Next stop was for lunch by the side of a lake with lots of flamingos surrounded by colourful mountains. We saw a few dust devils (mini tornadoes) & then settled down to another hearty
lunch of chicken schnitzel pasta & veg... no lemon meringue pie today ( 😞 haha) it was a more healthy dessert of an apple. We then walked around the lake as the guys had their lunch & tidying up before driving round and picking us up.
The next lake we stopped at was even bigger & had more flamingos. There are 3 different types of flamingo on the lakes, the Chilean, Andean & James flamingos. The James flamingo is white and considerably smaller, the other 2 are pink but the Andean flamingo has a black rear & is the largest. These lakes are all at altitude over 3500m (at one point we went over 5000m) & are pretty cold especially as the wind is fast & very cold.
On the way to the Arbol de Piedra (stone tree) we saw an Andean Fox! So Lucho stopped & gave it some llama bones from lunch the previous day & we managed to get some good photos. The stone tree is another formation that was formed by wind erosion and there are a couple of other interesting rock formations here. *There is a free toilet here but Be Warned it is pretty grim! Hold you breath and don't look at the toilet!! You'll also need your own loo roll*.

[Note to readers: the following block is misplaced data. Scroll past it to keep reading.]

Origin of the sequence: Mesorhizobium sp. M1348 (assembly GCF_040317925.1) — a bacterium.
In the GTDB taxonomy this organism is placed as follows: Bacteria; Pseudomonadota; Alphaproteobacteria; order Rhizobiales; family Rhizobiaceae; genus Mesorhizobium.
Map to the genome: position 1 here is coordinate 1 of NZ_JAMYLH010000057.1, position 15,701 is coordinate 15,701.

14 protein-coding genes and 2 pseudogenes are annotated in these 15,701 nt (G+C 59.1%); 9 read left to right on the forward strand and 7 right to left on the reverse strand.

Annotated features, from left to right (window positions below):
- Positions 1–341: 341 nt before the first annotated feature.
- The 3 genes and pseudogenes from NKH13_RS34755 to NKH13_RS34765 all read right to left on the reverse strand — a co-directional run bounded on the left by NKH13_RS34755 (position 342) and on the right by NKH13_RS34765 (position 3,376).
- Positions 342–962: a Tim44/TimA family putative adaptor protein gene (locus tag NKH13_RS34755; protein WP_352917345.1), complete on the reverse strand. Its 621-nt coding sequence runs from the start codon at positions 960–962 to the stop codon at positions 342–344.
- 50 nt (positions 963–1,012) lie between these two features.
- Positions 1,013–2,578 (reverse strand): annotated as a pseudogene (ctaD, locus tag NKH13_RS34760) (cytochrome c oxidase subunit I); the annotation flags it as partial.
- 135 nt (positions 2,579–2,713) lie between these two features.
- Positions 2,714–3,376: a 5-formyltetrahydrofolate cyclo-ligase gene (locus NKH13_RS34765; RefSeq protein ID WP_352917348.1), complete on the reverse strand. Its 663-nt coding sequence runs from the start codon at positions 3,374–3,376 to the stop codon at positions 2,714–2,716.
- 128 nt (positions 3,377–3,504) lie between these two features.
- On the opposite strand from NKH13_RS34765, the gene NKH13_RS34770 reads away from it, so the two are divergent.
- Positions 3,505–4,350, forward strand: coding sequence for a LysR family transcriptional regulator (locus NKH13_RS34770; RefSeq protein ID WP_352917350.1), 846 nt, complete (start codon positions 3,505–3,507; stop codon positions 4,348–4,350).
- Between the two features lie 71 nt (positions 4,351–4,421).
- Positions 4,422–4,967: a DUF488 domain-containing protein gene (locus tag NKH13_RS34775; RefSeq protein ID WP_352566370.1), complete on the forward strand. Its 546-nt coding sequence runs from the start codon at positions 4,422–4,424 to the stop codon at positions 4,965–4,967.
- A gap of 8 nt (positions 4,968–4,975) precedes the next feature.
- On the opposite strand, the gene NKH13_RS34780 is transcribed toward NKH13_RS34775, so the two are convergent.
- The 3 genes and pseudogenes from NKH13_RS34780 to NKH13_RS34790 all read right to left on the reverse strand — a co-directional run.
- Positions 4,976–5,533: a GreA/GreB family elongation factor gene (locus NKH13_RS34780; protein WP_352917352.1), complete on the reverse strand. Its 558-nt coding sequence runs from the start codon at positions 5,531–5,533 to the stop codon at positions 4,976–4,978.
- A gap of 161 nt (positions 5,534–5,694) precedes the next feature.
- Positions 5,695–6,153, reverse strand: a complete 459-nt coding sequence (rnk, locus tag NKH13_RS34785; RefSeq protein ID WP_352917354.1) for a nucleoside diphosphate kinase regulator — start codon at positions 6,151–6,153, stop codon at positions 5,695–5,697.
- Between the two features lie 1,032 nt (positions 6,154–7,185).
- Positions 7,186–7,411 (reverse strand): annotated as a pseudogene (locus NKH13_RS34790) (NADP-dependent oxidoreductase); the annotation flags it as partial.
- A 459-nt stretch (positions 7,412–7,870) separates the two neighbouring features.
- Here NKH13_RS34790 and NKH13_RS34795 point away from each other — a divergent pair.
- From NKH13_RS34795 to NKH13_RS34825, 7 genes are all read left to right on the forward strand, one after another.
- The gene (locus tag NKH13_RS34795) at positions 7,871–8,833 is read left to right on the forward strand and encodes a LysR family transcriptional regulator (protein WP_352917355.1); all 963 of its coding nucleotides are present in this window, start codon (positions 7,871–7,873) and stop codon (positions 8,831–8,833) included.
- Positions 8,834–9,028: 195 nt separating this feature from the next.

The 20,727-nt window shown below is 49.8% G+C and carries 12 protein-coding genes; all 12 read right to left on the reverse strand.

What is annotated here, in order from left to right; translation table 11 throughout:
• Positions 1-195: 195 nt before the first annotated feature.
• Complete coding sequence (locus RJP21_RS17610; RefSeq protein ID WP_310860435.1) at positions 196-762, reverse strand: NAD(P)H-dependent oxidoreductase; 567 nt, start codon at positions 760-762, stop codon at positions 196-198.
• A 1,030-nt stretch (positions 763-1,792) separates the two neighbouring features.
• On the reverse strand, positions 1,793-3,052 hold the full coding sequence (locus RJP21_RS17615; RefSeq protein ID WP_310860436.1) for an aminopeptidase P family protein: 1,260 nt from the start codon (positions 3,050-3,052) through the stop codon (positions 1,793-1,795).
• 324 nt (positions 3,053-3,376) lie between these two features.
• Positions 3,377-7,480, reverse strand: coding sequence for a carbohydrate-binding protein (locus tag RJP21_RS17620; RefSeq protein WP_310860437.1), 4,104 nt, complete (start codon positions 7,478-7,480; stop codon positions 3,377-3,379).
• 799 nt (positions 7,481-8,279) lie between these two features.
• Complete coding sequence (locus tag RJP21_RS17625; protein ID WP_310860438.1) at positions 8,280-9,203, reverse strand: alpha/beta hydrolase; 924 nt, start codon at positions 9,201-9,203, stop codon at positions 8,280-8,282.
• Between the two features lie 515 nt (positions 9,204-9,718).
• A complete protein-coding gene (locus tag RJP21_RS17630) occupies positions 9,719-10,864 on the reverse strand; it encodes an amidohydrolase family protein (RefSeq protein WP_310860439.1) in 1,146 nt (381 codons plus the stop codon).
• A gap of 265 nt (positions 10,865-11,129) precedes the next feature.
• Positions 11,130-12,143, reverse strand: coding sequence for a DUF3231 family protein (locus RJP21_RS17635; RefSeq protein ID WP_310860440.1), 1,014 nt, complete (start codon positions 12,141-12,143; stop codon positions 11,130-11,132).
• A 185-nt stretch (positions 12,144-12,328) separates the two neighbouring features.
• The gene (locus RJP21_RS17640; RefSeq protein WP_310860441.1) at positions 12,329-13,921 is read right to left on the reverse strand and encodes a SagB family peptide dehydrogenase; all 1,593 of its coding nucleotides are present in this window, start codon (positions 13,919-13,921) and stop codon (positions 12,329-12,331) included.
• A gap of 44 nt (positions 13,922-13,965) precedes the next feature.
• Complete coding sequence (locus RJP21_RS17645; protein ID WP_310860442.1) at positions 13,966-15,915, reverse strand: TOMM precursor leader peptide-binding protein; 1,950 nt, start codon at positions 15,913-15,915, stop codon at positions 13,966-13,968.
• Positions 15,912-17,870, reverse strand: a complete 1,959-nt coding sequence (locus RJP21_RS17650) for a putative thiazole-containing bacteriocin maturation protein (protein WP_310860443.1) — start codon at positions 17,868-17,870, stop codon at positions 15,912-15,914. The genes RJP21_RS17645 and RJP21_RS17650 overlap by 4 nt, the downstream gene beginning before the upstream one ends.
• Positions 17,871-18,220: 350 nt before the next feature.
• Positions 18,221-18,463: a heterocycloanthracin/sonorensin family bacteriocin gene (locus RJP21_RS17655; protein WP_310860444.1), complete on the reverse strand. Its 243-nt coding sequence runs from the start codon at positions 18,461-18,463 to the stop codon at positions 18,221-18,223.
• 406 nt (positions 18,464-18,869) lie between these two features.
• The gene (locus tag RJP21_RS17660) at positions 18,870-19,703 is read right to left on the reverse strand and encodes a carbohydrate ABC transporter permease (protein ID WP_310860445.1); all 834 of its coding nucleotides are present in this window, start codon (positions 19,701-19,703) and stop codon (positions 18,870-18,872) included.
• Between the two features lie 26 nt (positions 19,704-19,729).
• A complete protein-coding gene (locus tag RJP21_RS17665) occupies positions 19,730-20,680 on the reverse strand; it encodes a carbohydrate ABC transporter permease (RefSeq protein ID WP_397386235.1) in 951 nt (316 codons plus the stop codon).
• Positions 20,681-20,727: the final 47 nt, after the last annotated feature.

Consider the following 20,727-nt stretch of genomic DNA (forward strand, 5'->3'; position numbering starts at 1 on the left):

Our final stop of the day was at Laguna Colorado (the Red Lake) which has a large connection of a specific algae which gives the lake its red colour & also provides food for the flamingos. A few photos & then we dropped back down to the edge of the lake to pay our national park entry fee of BOB 150 & then cross into the park & drive into our accommodation for the evening.
Tonights accommodation could definitely be classed as basic where you even had to pay to use the shower... No one bothered because we were all to cheap & also it looked more likely to electrocute you than wash you! We were in dorms with the guys from our jeeps & it was lucky there was only 5 of us as the 6th bed was a top bunk which was a little less than stable to say the least! Stephan was worried that the bags we stored up there were enough to cause it to come down on top of him ( I can safely report that no such thing happened).
1 plus point of being in this hostel meant that we were in an area with almost no light pollution so when we went out to look at the stars you could see millions of stars so clearly including the Milky Way! We also played around with some of the cameras & torches to create photos in the pitch black where we were lit up which was cool. Day 3: